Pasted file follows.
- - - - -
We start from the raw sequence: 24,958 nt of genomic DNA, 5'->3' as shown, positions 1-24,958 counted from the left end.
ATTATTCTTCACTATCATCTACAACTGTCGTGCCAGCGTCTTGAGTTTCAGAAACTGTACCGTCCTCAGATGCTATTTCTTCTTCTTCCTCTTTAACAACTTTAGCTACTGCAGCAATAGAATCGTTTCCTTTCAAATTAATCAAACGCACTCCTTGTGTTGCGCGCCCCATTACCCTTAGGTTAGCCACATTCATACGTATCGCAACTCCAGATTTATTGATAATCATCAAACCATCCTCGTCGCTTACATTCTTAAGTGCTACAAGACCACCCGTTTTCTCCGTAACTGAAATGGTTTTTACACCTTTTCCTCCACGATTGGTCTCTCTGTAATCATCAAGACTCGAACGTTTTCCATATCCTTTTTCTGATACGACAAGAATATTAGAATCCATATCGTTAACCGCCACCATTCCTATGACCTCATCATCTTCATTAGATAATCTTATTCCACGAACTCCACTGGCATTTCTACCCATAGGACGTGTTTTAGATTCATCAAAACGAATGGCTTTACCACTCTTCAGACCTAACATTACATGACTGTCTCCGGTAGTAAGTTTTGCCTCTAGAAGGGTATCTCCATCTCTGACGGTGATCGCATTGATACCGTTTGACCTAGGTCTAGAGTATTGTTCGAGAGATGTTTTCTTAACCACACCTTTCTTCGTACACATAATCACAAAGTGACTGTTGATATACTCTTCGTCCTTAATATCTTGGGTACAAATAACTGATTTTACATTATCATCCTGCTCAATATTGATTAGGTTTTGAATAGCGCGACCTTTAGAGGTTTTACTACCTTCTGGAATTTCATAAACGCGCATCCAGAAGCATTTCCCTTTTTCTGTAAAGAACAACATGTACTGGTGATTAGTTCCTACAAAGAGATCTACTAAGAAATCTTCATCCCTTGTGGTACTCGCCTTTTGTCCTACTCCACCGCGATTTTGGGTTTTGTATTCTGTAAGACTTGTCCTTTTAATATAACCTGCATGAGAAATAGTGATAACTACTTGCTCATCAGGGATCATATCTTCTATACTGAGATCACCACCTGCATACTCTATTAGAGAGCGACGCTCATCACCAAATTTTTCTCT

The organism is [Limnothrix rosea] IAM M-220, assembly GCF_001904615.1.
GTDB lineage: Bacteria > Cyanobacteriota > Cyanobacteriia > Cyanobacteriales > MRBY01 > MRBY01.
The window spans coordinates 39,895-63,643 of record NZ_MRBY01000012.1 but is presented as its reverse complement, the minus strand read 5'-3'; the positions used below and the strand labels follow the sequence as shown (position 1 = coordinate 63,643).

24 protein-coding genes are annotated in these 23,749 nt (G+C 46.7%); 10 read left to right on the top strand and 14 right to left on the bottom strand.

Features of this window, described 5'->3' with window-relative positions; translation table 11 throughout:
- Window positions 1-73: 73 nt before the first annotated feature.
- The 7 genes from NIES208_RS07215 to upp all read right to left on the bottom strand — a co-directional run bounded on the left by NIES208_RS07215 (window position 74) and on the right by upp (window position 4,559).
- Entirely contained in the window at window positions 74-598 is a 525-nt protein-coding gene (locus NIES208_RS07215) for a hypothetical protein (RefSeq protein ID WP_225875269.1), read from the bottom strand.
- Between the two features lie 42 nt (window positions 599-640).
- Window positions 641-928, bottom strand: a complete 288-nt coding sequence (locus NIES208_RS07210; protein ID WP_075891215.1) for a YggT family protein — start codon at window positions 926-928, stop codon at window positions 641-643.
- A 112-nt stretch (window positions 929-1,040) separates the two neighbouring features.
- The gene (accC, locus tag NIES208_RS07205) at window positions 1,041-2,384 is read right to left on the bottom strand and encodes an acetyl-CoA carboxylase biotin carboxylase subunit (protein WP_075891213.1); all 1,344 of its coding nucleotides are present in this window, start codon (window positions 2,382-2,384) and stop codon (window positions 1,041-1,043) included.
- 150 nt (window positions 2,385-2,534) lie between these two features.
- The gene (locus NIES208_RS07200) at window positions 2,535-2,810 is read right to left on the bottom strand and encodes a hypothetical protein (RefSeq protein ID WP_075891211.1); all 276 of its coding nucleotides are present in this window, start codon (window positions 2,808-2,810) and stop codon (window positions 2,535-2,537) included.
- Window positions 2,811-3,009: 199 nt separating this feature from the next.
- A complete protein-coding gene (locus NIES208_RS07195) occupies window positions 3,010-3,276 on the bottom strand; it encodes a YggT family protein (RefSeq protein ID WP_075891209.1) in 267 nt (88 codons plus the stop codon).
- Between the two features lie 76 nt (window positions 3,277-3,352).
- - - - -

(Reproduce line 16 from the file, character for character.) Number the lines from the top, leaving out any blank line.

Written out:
- The gene (locus NIES208_RS07200) at window positions 2,535-2,810 is read right to left on the bottom strand and encodes a hypothetical protein (RefSeq protein ID WP_075891211.1); all 276 of its coding nucleotides are present in this window, start codon (window positions 2,808-2,810) and stop codon (window positions 2,535-2,537) included.